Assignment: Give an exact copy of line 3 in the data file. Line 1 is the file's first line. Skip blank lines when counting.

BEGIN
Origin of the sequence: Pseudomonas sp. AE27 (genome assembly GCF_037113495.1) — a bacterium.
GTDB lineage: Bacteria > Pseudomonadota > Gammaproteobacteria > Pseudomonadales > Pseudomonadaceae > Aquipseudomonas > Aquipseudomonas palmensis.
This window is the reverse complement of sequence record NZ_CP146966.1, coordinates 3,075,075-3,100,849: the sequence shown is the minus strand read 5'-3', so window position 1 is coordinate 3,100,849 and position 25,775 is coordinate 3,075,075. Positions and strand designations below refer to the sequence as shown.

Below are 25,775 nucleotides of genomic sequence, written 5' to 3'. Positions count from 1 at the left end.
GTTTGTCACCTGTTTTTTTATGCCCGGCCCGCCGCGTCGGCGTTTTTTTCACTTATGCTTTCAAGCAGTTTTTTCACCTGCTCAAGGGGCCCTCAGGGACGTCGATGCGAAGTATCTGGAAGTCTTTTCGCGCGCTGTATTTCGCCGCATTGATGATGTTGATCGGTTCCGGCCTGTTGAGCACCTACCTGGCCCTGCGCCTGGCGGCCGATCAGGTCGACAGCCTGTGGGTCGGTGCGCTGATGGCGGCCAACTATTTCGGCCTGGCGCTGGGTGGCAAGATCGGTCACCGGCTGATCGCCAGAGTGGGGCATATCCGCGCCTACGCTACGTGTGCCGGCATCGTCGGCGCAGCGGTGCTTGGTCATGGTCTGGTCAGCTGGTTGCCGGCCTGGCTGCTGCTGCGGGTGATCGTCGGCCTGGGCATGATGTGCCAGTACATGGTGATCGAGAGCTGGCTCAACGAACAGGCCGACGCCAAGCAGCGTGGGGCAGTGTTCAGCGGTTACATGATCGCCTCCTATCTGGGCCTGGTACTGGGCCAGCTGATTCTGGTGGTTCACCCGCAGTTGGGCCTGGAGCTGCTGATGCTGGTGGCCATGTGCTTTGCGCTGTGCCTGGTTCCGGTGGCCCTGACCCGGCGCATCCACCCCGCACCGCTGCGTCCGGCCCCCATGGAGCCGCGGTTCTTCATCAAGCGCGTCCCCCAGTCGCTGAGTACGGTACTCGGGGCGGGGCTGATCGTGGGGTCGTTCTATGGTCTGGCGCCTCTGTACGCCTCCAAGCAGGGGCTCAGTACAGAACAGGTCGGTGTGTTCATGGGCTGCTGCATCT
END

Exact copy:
This window is the reverse complement of sequence record NZ_CP146966.1, coordinates 3,075,075-3,100,849: the sequence shown is the minus strand read 5'-3', so window position 1 is coordinate 3,100,849 and position 25,775 is coordinate 3,075,075. Positions and strand designations below refer to the sequence as shown.